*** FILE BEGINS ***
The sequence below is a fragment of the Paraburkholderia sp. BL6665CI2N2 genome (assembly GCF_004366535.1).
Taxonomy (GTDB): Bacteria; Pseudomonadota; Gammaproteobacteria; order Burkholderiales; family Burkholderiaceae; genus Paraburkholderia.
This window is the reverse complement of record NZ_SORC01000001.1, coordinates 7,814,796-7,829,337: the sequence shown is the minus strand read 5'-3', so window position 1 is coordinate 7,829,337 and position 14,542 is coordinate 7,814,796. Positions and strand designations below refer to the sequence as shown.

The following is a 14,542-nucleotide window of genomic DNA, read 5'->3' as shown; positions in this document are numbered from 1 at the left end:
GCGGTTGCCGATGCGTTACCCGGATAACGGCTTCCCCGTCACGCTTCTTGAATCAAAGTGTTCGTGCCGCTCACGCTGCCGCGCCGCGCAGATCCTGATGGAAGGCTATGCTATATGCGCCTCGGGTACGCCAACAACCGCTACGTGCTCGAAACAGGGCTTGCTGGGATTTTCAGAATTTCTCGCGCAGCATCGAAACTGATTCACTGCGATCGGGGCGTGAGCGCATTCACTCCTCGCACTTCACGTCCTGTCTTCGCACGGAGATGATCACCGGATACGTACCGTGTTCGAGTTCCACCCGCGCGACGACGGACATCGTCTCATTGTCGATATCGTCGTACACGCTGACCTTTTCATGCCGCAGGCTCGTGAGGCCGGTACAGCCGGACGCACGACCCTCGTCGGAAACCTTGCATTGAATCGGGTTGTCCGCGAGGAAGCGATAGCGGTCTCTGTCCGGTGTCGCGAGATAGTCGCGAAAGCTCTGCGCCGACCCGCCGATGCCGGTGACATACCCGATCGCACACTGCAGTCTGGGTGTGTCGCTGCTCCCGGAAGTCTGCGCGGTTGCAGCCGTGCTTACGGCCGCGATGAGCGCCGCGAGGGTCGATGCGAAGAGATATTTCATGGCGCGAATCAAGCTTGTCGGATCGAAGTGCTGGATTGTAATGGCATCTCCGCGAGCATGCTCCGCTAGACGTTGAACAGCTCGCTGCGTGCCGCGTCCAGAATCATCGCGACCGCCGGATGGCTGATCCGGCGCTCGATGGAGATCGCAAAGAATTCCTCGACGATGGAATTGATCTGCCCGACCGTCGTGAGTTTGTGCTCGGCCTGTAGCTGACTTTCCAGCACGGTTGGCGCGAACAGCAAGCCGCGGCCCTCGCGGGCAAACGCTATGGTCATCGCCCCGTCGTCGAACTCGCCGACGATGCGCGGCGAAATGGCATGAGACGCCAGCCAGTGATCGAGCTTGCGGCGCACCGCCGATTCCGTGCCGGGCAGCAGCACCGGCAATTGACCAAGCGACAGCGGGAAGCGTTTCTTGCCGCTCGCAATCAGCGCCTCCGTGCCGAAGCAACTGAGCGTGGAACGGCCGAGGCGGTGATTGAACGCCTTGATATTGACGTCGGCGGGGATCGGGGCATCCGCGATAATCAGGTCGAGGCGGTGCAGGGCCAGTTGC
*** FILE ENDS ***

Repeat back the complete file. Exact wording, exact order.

The sequence below is a fragment of the Paraburkholderia sp. BL6665CI2N2 genome (assembly GCF_004366535.1).
Taxonomy (GTDB): Bacteria; Pseudomonadota; Gammaproteobacteria; order Burkholderiales; family Burkholderiaceae; genus Paraburkholderia.
This window is the reverse complement of record NZ_SORC01000001.1, coordinates 7,814,796-7,829,337: the sequence shown is the minus strand read 5'-3', so window position 1 is coordinate 7,829,337 and position 14,542 is coordinate 7,814,796. Positions and strand designations below refer to the sequence as shown.

The following is a 14,542-nucleotide window of genomic DNA, read 5'->3' as shown; positions in this document are numbered from 1 at the left end:
GCGGTTGCCGATGCGTTACCCGGATAACGGCTTCCCCGTCACGCTTCTTGAATCAAAGTGTTCGTGCCGCTCACGCTGCCGCGCCGCGCAGATCCTGATGGAAGGCTATGCTATATGCGCCTCGGGTACGCCAACAACCGCTACGTGCTCGAAACAGGGCTTGCTGGGATTTTCAGAATTTCTCGCGCAGCATCGAAACTGATTCACTGCGATCGGGGCGTGAGCGCATTCACTCCTCGCACTTCACGTCCTGTCTTCGCACGGAGATGATCACCGGATACGTACCGTGTTCGAGTTCCACCCGCGCGACGACGGACATCGTCTCATTGTCGATATCGTCGTACACGCTGACCTTTTCATGCCGCAGGCTCGTGAGGCCGGTACAGCCGGACGCACGACCCTCGTCGGAAACCTTGCATTGAATCGGGTTGTCCGCGAGGAAGCGATAGCGGTCTCTGTCCGGTGTCGCGAGATAGTCGCGAAAGCTCTGCGCCGACCCGCCGATGCCGGTGACATACCCGATCGCACACTGCAGTCTGGGTGTGTCGCTGCTCCCGGAAGTCTGCGCGGTTGCAGCCGTGCTTACGGCCGCGATGAGCGCCGCGAGGGTCGATGCGAAGAGATATTTCATGGCGCGAATCAAGCTTGTCGGATCGAAGTGCTGGATTGTAATGGCATCTCCGCGAGCATGCTCCGCTAGACGTTGAACAGCTCGCTGCGTGCCGCGTCCAGAATCATCGCGACCGCCGGATGGCTGATCCGGCGCTCGATGGAGATCGCAAAGAATTCCTCGACGATGGAATTGATCTGCCCGACCGTCGTGAGTTTGTGCTCGGCCTGTAGCTGACTTTCCAGCACGGTTGGCGCGAACAGCAAGCCGCGGCCCTCGCGGGCAAACGCTATGGTCATCGCCCCGTCGTCGAACTCGCCGACGATGCGCGGCGAAATGGCATGAGACGCCAGCCAGTGATCGAGCTTGCGGCGCACCGCCGATTCCGTGCCGGGCAGCAGCACCGGCAATTGACCAAGCGACAGCGGGAAGCGTTTCTTGCCGCTCGCAATCAGCGCCTCCGTGCCGAAGCAACTGAGCGTGGAACGGCCGAGGCGGTGATTGAACGCCTTGATATTGACGTCGGCGGGGATCGGGGCATCCGCGATAATCAGGTCGAGGCGGTGCAGGGCCAGTTGC